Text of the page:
Fake News Leads to Fishy Caption. . . .
The Star-Ledger (New Jersey) ran this caption for a photo:
“Fans watch ‘Black Panther’ during a private screening Friday in Grand Blanc, Michigan. Some Twitter users posted fake clams that they were attacked by black audience members at public screenings of the popular film.”
Perhaps the trolls who made false claims that they were assaulted should clam up. Fake news, anyone?
Looking for that perfect home? Enjoy a peaceful locale and demure little bodies of water?
Check out this real estate listing for a home in New Jersey:
Escape to the ultimate in suburbia! Enjoy the pool, the hot tub, the tranquility of the coy pond and all on a quiet cul-de-sac. This is a must see but it won’t last.
Definitely a must see: who wants a pond full of mundane fish when you can have a coquettish anthropomorphic one?
Advance warning: there’s nothing humorous about this typo. It appeared as a headline in a major NJ newspaper, making me fear that copyediting is a dying art in newspaper publishing.
“Wokrer’s widow calls her husband ‘heroic'”
It should have read “Worker’s” (and no it wasn’t the deceased gentleman’s surname).
I’ve been remiss in posting typos on Tuesdays, but fear not for I have been collecting them diligently.
Today’s typos come from various restaurant menus. It’s easy to pick on mistranslated passages, but these are clearly just typos.
Crispy Duck, choice of basil sauce or Plume sauce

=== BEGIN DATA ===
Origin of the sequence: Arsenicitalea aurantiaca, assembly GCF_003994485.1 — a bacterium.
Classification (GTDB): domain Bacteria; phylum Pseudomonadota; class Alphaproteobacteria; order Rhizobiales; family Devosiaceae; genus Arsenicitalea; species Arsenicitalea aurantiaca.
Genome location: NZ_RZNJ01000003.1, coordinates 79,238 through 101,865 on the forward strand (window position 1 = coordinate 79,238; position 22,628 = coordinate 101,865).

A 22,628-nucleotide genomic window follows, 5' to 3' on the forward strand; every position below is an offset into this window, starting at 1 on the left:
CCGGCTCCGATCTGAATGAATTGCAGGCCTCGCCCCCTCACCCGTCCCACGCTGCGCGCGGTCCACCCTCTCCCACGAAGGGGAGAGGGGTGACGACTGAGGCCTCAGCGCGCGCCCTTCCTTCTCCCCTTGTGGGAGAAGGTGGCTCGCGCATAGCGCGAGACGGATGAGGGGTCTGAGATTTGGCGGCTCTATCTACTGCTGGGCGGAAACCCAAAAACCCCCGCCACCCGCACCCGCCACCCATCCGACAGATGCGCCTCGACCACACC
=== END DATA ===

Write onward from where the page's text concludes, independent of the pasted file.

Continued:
Yes, a mistakenly added “e”—but didn’t feathers come to mind?
Potato or Green Pepeer Sauteed Ribs
Is my food watching me?
Sauteed Chinken Gizzard
Chickens do indeed have gizzards; do chinkens?
Prok with Preserved Cabbage
Prok is the other white meat.
Coconut milk, Road duck, pineapple, onions, and carrots [Duck Curry]*
I have absolutely no idea what a Road duck is unless it is one that tried unsuccessfully to cross the road.
*Yes, this one’s a translation error more than a true typo. I cheated.
I am negligent in my duties once again: I have missed two Tuesdays. Would anyone care to hear my excuse(s)? No? Didn’t think so.
You might not “get” today’s typo unless you are familiar with Jewish ritual objects. Then again, you might not get it if you ARE familiar with Jewish ritual objects. From a synagogue’s newsletter:
“Torahs are always covered. . . . In our Temple’s sanctuary the Torah scrolls in the Ark are covered with special silk Torah covers. They are actually known as Torah Mantels.”
If you don’t know what a Torah is, it is the scroll containing the five books of Moses (or what non-Jews call the Old Testament). It is handwritten by a scribe onto a long scroll of parchment that is rolled around two wooden rods, one at each end. An Ark is where Torahs are kept, usually at the front of the synagogue.
A mantel is the protruding shelf over a fireplace.
Torah Mantle, fireplace mantel—two entirely different things.
A first-year law student wrote about a “motion for summery judgment.”*
To every thing there is a season?
A motion for summary judgment is made when one party in a legal case believes that the facts and the law make it clear that the opposing party could not possibly prevail in a trial.**
*Special thanks to the law student who sent in this typo; said law student did NOT make the typo.
**I am not a lawyer, nor do I play one on the Internet.
Once again, today’s typo comes to us from the wacky world of local politics.
“The fact is we all voted for the bond of the new school. At that time I was informed that they did not need my help since the bond past.”
Ghosts of bonds past, as in a Dickens tale.
Monty Python-inspired scene: That bond, sir, is late; it has ceased to exist. That bond has gone to meet its maker; it is pushing up the daisies.
The bond passed, by the way.